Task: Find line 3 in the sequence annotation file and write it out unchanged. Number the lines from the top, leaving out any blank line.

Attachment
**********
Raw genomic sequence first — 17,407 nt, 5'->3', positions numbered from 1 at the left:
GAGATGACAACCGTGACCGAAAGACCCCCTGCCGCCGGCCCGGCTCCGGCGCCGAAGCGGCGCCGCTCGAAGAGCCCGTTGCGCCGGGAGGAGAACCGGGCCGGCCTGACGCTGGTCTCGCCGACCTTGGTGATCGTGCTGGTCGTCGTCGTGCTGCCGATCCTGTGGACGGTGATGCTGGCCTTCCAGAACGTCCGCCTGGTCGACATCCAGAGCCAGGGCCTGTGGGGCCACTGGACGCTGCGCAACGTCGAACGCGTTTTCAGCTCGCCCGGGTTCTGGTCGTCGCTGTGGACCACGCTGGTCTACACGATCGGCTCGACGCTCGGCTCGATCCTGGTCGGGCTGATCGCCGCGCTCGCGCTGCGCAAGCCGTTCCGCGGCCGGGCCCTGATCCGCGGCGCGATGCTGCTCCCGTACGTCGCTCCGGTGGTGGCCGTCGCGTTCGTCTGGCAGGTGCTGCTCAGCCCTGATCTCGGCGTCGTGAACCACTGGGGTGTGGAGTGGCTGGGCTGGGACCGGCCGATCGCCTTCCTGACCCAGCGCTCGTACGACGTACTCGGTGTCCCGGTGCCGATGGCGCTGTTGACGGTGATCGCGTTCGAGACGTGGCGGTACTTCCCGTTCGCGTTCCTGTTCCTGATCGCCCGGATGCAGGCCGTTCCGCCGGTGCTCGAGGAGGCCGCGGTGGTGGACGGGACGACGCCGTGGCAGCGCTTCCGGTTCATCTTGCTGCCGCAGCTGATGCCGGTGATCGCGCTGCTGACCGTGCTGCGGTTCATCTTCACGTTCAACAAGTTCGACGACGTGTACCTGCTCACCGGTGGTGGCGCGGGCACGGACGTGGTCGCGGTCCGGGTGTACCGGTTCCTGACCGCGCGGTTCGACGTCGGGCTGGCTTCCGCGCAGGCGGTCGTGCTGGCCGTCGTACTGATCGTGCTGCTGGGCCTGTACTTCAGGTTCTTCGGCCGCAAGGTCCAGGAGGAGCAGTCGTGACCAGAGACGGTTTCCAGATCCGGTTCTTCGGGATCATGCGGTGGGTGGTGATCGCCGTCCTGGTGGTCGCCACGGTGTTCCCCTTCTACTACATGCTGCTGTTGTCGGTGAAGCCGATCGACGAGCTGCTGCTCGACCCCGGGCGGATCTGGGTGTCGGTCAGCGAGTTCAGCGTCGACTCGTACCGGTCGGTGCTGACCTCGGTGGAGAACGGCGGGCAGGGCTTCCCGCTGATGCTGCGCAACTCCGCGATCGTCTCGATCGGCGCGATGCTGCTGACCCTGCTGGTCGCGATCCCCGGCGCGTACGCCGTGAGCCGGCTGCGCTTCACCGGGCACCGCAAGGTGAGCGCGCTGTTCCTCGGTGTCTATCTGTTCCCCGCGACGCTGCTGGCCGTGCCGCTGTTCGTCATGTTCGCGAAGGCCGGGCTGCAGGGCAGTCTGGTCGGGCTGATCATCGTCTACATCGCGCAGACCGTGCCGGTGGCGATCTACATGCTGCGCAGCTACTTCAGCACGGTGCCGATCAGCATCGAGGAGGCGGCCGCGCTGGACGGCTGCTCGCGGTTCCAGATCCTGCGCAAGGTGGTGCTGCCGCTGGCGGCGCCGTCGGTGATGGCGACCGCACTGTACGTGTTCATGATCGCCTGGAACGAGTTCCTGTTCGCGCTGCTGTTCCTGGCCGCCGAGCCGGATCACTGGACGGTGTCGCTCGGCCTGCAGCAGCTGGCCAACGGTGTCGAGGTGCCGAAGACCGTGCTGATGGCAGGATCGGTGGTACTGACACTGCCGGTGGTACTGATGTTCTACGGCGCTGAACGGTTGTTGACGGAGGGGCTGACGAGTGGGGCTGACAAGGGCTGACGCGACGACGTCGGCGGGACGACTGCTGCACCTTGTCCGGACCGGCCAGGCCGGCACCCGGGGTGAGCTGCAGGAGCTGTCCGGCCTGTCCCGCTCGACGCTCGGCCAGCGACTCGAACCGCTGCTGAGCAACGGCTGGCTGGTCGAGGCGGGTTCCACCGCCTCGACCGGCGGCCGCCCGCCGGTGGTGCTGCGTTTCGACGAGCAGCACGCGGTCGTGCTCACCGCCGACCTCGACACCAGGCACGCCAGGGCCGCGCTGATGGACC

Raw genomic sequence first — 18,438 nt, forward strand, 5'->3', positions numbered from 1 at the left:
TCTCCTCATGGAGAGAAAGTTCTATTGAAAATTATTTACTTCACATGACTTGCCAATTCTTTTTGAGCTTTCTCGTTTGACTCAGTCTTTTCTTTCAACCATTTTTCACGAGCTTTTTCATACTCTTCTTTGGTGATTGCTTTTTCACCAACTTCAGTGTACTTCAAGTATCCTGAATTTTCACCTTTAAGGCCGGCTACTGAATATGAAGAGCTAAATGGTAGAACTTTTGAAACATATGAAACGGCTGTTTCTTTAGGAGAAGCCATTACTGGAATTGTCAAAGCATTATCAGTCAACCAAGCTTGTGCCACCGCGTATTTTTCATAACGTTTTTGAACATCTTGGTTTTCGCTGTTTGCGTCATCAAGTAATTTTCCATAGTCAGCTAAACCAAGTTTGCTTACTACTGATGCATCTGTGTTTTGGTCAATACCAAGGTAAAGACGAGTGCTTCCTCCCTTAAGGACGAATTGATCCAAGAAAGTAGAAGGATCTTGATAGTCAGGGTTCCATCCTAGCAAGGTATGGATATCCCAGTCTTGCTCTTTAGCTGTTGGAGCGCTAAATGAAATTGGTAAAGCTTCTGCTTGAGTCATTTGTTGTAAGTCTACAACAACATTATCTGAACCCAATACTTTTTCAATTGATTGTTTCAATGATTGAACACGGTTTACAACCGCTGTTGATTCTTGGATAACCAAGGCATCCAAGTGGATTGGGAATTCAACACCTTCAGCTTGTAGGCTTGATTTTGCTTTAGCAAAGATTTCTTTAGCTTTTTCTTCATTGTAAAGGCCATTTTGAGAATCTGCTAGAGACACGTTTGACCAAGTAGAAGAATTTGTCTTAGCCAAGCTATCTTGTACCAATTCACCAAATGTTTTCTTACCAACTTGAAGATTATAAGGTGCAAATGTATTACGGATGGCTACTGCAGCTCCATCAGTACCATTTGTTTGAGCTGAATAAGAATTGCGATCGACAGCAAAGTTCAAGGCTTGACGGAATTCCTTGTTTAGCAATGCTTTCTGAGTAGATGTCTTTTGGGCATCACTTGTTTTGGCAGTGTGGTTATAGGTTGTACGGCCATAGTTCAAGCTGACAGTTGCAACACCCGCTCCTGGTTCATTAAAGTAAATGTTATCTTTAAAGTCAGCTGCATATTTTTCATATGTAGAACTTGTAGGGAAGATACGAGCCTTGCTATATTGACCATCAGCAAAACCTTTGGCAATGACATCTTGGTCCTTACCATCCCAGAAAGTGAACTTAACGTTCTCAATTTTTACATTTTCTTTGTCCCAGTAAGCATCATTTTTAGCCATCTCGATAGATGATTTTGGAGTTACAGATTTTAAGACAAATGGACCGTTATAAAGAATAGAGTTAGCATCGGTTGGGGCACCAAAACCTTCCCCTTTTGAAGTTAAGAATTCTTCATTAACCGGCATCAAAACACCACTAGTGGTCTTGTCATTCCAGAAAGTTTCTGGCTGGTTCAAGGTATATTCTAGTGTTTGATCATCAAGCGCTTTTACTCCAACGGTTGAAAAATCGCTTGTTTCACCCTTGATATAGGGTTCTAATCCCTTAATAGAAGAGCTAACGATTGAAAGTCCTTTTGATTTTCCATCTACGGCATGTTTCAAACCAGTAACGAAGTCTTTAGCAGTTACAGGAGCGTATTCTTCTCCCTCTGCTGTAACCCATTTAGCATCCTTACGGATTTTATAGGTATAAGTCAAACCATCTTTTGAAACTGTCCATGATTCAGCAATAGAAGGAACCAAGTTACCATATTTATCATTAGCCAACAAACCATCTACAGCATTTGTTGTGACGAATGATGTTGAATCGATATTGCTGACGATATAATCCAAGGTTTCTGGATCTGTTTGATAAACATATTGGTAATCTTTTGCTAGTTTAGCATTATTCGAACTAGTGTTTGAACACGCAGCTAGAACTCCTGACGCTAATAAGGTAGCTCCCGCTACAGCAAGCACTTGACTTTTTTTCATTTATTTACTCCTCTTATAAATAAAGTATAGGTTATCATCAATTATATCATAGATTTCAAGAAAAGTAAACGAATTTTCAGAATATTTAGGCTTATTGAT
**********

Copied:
Raw genomic sequence first — 18,438 nt, forward strand, 5'->3', positions numbered from 1 at the left: